Articles and Case Studies
The Society of Automotive Engineers is a key resource for many in the forensic field. Paper in their journals are peer-reviewed making them valuable sources of information and key evidence for use in trials. A number of SAE papers have been published over the years that mention PhotoModeler – we have obtained permission to make the key ones publicly available to the readers of this site:
The Accuracy of an Optimized, Practical Close-Range Photogrammetry Method for Vehicular Modeling
By Louis R. Peck, Lightpoint Scientific, LLC and Mu-Hua Cheng, Dial Engineering
Three targeted vehicles of varying size were measured using an optimized, practical photogrammetry technique and the results were compared to measurements acquired via total station. The average residual between corresponding photogrammetry and total station points was 1.7 mm (N = 258, SD = 0.8 mm) with a 95% confidence limit. This research shows photogrammetry can be highly accurate and efficient with proper methodology.
[Abstract – paywalled]
Accident Scene Diagramming Using New Photogrammetric Technique
By Stephen Fenton, Richard Kerr, Knott Laboratory, Inc.
One of the challenges for accident reconstructionists is creating accurate accident scene diagrams from photographs, esp when only one photograph is available, and information about the camera that took the photograph is not available. The authors present a technique that enables the user to create an accurate accident scene diagram from only one unknown photograph of the accident scene, by using a combination of processes called Inverse Camera Projection and Photographic Rectification.
[Complete article] – 2.1MB pdf
Measuring a Geometry by Photogrammetry: Evaluation of the Approach in View of Experimental Modal Analysis on Automotive Structures
By Benoit Dierckx and Christophe De Veuster, LMS International, and Pierre-Alain Guidault, ENS Cachan
The purpose of this paper is to evaluate the use of 3D photogrammetric modelling in the context of modal testing of automotive structures.
[Complete article] – 1.3MB pdf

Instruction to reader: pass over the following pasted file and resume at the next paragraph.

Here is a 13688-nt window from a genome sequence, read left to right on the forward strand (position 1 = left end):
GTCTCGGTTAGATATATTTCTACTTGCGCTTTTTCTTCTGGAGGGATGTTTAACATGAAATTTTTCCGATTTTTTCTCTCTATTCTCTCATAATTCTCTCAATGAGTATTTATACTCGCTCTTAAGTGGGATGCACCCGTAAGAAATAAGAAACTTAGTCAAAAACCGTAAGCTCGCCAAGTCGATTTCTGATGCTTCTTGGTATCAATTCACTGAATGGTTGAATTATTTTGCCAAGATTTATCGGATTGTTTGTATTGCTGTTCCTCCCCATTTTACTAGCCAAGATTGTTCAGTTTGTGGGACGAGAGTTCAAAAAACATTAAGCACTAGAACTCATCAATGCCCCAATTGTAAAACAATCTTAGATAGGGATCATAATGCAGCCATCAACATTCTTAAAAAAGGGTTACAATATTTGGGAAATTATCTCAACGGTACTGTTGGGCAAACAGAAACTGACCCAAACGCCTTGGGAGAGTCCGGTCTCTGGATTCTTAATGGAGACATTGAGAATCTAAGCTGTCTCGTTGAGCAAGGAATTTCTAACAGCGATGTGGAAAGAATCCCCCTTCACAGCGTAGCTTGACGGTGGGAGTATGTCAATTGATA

Determination and Verification of Equivalent Barrier Speeds (EBS) Using PhotoModeler as a Measurement Tool
By Lara L. O’Shields and Tyler A. Kress, BEST Engineering; John C. Hungerford, Hungerford and Associates; and C. H. Aikens, The University of Tennessee
The main objective of this study is to show that PhotoModeler is a suitable measurement tool for vehicle crush measurement in the context of determining the equivalent barrier speed (EBS). The PhotoModeler process is applied to controlled crash information generated by the NHTSA.
[Complete article] – 860KB pdf
The Accuracy of Photogrammetry vs. Hands-on Measurement Techniques used in Accident Reconstruction
By Bryan Randles, Biomechanical Research & Testing; Brian Jones, Elliott & Jones LLC; Judson Welcher and Thomas Szabo, Biomechanical Research & Testing; David Elliott, Elliott & Jones LLC; and Cameron MacAdams, Elliott & Jones, LLC
A study was conducted to assess the relative accuracy of two measurement techniques commonly used for vehicle measurements in damaged-based accident reconstruction. The traditional technique of hands-on measurement was compared with the use of photogrammetry for measurement of targeted damaged vehicles. Three undamaged vehicles were subjected to 4 impacts, resulting in 4 damaged areas (two front, one side and one rear).
[Complete article] – 1.8MB pdf
Semi-Automated Crush Determination Using Coded and Non-Coded Targets with Close-Range Photogrammetry
Accident Reconstruction Network
By Dan Mills and Gary Carty, DCM Technical Services Inc.
Vehicle crush measurement (which is typically used to determine vehicle speed (or change in velocity : delta-v) at time of impact) has traditionally been done with tape measure or a surveyor’s total station. Mills and Carty demonstrate a method which is low cost, flexible, automated and accurate using PhotoModeler and PhotoModeler’s coded targets.
[Complete study] – 2.1MB pdf
Person identification by gait analysis and photogrammetry
Journal of Forensic Sciences
By N. Lynnerup, Institute of Forensic Medicine, University of Copenhagen, Denmark, and J. Vedel, 3D Photo, Aarhus, Denmark.
Using PhotoModeler and surveillance video, the authors perform measurements of height, and measurements of angle for gait analysis. Using this analysis the authors along with the police were able to correctly identify the perpetrator of a heinous crime.